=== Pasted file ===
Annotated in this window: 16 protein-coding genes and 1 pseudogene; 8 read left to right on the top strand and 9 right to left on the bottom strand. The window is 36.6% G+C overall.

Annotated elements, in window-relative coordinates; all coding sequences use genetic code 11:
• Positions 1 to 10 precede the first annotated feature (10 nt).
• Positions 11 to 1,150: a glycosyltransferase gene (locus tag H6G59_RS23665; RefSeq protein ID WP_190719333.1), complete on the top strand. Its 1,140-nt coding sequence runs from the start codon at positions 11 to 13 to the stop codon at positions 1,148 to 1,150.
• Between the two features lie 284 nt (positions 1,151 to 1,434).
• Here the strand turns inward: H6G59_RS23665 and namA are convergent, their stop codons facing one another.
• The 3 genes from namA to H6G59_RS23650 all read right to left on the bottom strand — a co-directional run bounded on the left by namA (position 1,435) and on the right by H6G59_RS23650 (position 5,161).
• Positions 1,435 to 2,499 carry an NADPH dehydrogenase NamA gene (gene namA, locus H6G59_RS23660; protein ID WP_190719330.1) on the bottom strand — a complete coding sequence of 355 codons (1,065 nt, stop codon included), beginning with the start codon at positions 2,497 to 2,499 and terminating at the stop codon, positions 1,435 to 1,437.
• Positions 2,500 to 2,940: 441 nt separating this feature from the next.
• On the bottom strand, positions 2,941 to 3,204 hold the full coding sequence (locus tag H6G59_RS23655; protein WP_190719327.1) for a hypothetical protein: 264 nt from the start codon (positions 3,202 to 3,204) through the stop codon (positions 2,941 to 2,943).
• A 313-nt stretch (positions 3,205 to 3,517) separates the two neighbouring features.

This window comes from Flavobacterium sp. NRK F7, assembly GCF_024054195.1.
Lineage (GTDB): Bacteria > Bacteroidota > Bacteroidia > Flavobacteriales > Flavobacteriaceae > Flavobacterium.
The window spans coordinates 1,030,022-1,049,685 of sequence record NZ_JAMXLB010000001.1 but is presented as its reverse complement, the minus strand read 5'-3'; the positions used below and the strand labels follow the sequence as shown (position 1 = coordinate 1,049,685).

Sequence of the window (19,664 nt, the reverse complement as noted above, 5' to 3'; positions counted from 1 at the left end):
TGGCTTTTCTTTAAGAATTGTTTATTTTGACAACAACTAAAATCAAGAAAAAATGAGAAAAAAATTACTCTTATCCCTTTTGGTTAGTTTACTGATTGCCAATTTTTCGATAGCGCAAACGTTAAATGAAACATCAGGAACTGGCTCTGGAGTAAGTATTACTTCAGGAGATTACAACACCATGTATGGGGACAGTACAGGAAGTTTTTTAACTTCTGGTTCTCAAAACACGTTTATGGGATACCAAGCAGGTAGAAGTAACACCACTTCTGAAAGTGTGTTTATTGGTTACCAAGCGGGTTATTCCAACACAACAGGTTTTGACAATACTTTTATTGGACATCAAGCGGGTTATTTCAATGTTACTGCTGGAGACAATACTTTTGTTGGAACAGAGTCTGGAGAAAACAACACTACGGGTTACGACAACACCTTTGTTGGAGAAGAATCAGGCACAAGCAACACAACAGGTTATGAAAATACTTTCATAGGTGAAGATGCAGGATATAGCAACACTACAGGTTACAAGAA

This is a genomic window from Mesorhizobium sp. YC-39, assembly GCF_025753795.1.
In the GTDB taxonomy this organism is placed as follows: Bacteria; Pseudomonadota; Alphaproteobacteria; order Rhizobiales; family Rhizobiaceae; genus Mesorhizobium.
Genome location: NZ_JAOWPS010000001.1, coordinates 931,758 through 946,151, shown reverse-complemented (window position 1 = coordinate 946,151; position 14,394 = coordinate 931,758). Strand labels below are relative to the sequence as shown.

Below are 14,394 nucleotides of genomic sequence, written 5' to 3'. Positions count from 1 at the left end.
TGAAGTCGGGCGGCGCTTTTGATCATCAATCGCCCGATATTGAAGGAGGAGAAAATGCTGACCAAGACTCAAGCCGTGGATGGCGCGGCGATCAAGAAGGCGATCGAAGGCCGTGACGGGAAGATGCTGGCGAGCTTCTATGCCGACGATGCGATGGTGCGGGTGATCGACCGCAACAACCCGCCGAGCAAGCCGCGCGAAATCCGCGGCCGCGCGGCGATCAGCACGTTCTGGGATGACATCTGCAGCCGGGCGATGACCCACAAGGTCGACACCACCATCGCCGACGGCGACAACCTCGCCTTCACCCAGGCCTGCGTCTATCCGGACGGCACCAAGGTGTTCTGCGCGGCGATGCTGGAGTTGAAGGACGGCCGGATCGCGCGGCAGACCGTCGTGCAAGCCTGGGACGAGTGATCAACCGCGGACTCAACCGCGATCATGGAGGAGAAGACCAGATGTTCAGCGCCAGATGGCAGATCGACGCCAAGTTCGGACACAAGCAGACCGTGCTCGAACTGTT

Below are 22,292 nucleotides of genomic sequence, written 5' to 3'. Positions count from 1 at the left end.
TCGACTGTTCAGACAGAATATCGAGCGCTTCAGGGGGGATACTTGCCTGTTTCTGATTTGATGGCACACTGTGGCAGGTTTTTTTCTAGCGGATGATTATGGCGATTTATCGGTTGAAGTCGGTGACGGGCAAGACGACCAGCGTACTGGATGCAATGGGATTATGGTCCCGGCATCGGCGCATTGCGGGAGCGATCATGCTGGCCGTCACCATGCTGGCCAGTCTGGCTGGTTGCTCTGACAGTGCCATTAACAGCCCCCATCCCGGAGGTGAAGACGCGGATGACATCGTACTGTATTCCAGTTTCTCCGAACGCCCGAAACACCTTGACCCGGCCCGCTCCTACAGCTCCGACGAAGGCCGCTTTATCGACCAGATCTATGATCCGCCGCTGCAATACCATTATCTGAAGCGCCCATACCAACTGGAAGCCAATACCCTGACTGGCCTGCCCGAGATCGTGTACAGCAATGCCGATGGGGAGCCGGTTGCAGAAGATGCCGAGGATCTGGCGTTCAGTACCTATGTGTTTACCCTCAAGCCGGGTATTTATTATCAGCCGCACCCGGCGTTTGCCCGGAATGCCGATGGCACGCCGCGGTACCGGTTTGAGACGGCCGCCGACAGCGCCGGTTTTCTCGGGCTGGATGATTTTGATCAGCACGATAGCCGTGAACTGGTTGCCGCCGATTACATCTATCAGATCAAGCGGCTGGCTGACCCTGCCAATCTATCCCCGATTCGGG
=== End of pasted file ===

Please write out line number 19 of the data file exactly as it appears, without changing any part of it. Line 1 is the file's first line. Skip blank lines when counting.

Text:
Genome location: NZ_JAOWPS010000001.1, coordinates 931,758 through 946,151, shown reverse-complemented (window position 1 = coordinate 946,151; position 14,394 = coordinate 931,758). Strand labels below are relative to the sequence as shown.